11


In addition, the potential impact of climate change on the weather is highly uncertain. The impact of climate change may vary by geographic location and other circumstances, including weather patterns and any impact to natural resources such as water. Severe weather in the locations where fossil fuel based raw materials are produced, such as increased hurricane activity in the Gulf of Mexico, could disrupt the production, availability or pricing of these raw materials.

We expect not to be disproportionately affected by these measures compared with other companies engaged in the same businesses.

We are dependent upon our key corporate management personnel.

Our success depends in part on the contributions of our key corporate management, including our Chairman and Chief Executive Officer, Robert B. Goergen, as well as the members of the Office of the Chairman: Robert H. Barghaus, Vice President and Chief Financial Officer; Robert B. Goergen, Jr., Vice President and President, Multi-Channel Group; and Anne M. Butler, Vice President and President, PartyLite Worldwide. The loss of any of the key corporate management personnel could have a material adverse effect on our operating results.

Our businesses are subject to the risks from increased competition.

Our business is highly competitive both in terms of pricing and new product introductions. The worldwide market for decorative and functional products for the home is highly fragmented with numerous suppliers serving one or more of the distribution channels served by us. In addition, we compete for independent sales consultants and distributors with other direct selling companies. Because there are relatively low barriers to entry in all of our business segments, we may face increased competition from other companies, some of which may have substantially greater financial or other resources than those available to us. Competition includes companies selling candles manufactured at lower costs outside of the United States. Moreover, certain competitors focus on a single geographic or product market and attempt to gain or maintain market share solely on the basis of price.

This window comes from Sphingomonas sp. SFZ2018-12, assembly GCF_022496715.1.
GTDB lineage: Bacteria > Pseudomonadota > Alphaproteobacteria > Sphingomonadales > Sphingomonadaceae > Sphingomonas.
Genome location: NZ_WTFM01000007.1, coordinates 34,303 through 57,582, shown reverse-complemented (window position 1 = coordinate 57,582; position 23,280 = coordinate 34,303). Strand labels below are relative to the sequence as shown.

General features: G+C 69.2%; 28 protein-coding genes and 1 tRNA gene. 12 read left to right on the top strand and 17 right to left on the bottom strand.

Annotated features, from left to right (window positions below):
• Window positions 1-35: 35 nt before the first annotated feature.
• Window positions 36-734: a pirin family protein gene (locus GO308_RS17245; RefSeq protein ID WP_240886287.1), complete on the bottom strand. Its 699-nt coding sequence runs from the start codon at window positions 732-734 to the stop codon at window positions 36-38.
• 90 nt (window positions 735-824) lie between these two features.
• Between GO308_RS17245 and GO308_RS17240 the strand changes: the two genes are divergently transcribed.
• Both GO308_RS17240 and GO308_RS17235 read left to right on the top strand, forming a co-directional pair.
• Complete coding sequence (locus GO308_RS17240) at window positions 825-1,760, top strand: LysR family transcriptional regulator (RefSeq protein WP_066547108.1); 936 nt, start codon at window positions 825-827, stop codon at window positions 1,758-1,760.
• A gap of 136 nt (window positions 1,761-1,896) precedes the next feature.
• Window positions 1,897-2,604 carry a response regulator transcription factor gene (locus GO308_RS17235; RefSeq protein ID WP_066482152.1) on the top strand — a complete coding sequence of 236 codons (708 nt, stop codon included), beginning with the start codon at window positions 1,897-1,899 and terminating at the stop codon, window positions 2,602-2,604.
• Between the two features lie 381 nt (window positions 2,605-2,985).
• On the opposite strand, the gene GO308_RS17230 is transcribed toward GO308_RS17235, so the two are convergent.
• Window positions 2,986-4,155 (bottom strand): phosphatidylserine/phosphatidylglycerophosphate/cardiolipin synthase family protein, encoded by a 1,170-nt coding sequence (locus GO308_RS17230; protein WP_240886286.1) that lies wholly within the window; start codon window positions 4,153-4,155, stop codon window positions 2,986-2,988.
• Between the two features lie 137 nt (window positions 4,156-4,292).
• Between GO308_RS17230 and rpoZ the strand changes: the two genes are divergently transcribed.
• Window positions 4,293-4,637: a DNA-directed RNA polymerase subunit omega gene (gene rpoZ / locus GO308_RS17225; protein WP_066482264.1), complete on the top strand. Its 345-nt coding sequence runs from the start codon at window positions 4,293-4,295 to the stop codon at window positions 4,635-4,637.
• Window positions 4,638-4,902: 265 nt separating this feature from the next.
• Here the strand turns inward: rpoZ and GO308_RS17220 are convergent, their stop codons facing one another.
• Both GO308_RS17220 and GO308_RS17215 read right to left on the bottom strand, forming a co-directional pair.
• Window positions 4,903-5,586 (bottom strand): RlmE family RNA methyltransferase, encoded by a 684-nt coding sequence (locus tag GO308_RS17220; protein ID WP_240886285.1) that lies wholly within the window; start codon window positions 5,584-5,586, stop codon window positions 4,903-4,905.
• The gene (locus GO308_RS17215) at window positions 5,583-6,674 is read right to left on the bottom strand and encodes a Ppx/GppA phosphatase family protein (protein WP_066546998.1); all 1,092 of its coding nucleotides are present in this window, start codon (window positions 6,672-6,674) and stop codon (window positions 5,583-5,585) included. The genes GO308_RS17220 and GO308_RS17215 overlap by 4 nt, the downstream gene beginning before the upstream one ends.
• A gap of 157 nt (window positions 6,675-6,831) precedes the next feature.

We depend upon our information technology systems.

We are increasingly dependent on information technology systems to operate our websites, process transactions, manage inventory, purchase, sell and ship goods on a timely basis and maintain cost-efficient operations. Previously, we have experienced interruptions resulting from upgrades to certain of our information technology systems which temporarily reduced the effectiveness of our operations. Our information technology systems depend on global communications providers, telephone systems, hardware, software and other aspects of Internet infrastructure that have experienced significant system failures and outages in the past. Our systems are susceptible to outages due to fire, floods, power loss, telecommunications failures, break-ins and similar events. Despite the implementation of network security measures, our systems are vulnerable to computer viruses, break-ins and similar disruptions from unauthorized tampering with our systems. The occurrence of these or other events could disrupt or damage our information technology systems and inhibit internal operations, the ability to provide customer service or the ability of customers or sales personnel to access our information systems.

The Internet plays a major role in our interaction with customers and independent consultants and distributors. Risks such as changes in required technology interfaces, website downtime and other technical failures, security breaches, and consumer privacy are key concerns related to the Internet. Our failure to successfully respond to these risks and uncertainties could reduce sales, increase costs and damage our relationships.

 
12



Management uses information systems to support decision making and to monitor business performance. We may fail to generate accurate financial and operational reports essential for making decisions at various levels of management. Failure to adopt systematic procedures to quality information technology general controls could disrupt our business and reduce sales. In addition, if we do not maintain adequate controls such as reconciliations, segregation of duties and verification to prevent errors or incomplete information, our ability to operate our business could be limited.